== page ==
Achtung! Baby and Me Are 20 Years Older

The Zoo in Zoo-Octan or Zoooctan (because Yahoo wouldn’t allow a hyphenation or punctuation back in the day) is from the “ZooTV Tour”. “ZooTV” is the mind-blowing, ridiculous, over-powering multimedia circus that supported U2’s Achtung Baby tour. If you know this, you know me. And twenty years down the road, Achtung Baby is two decades old, U2 is still the biggest rock band in the world and I’m married with three kids to the girl I was met in hospital during this period of my life.

Achtung Baby is arguably U2’s finest work, but what’s unique about it is how different it is to anything and everything else they did before or have done since. It was also borne out of the period where the famous Berlin Wall would come down, with the group themselves in Berlin and how they were famously close to breaking up themselves due to in-fighting.

Then as they’ve testified, the song “One” arrived.

Twenty years ago, I was growing up like most young adults, conflicted, insecure, basically a wise ass. Thinking that black and white photography was the way to see the world. That “The Joshua Tree” was the gospel truth of music. And trying to make sense of all this new multimedia nonsense – computers, satellite broadcasting and Magic Bullet theories that were being taught at my university’s Communication classes.

Then the album “Achtung Baby” arrived.

My best friend, who introduced me to U2 through “The Joshua Tree” and “Rattle & Hum” heard it and hated it, thinking they (U2) had sold out. I’d like to think that I was a little more knowledgeable then because I was taking all these classes dealing with Marshall McLuhan’s post-modernism: “No, no, no. They haven’t sold out. It’s a con job. There’s another layer.”

And there was. There still is. Life has many layers.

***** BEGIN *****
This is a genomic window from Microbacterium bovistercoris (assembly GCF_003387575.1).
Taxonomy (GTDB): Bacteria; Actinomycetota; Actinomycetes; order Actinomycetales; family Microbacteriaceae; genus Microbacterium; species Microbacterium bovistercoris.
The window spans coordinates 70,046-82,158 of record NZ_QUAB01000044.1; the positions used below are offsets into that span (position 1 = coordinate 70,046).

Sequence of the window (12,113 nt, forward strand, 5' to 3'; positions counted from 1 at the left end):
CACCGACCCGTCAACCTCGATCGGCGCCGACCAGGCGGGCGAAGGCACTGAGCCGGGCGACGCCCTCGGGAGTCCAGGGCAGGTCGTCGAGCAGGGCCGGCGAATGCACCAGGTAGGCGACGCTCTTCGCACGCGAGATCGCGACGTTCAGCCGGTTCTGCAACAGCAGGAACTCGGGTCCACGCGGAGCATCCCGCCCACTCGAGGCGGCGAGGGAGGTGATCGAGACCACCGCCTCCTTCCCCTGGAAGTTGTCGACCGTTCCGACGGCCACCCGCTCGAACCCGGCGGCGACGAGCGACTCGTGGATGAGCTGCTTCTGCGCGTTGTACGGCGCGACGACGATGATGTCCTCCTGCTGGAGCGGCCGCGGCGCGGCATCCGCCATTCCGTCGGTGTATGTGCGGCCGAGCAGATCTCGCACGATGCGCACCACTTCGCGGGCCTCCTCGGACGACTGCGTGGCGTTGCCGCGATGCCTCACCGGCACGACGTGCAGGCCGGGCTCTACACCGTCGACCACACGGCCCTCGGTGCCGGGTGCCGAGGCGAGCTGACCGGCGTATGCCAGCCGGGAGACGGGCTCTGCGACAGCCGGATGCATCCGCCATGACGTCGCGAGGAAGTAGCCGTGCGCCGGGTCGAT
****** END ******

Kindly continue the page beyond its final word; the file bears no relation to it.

I’ve tried to live much of my spiritual life trying to straighten out those layers. Always tried to be “sincere”  like “The Joshua Tree.” And always had limited success. I’ve gone so far down the road. Only listening to Christian music, only having Christian friends, bringing my best mates to church – but I could never sustain it. I’m not one of those people who can live their life within the ecosystem of the church.

But love moves in Mysterious Ways. There is faith, and there is the church. But grace abounds everywhere. And blessings aren’t just for the ones that knell.

This is why Achtung Baby has always held a special place in my heart. That beauty in the chaos. The belief that in life’s contradictions, there’s hope not despair. It still means a lot to me, that the group that wrote songs like “Gloria”, “40”, “Pride” and “Where The Streets Have No Name” would go so far out to sing about Judas (Until The End Of The World), about television (Even Better Than The Real Thing) and cross-dress for all the world to see (One).  All this under the magnificent layers of LEDs, suspended East German Trabants, and over-the-top characters like the devil himself – Macphisto. All this was and still is nonsense to those who take Achtung Baby at face value. But the album, this amazing tour – like life, always has deeper layers, should one be inclined to explore.

I miss my life back then. I miss the young internet, the promises of multimedia and the hope of Capitalism. This was the end of the cold war and this before the fear of terrorism. I miss the days of The Edge dancing and Larry Mullen singing; of Adam smoking on stage and Bono teaching me that you don’t lose your soul by making fun of the devil. My faith is stronger than that. Life has many, many layers – it’s okay to have fun, okay to doubt, okay to ask questions.

Let’s end with ONE more thing. One International. The Campaign is backed by 11 organizations including Mercy Corp, DATA, CARE, Save The Children and others and has with associations / ties to the Buffett Foundation, and the Bill & Melinda Gates Foundation. It is dedicated to fighting extreme poverty and preventable diseases particularly in Africa. Much of it is fronted and backed by Bono and highlighted by many high profile individuals including U2 particularly during their live performances during their last two major tours.

It’s a good initiative. And you can find out much more about it here.

But you don’t have to look very far for where One International got it’s name and inspiration from. Such beauty from such chaos.

“I dreamed that I saw Dali, on a supermarket trolley. He was trying to throw his arms around the world. And a woman needs a man, like a fish needs a bicycle; I was trying to throw my arms around the world.”

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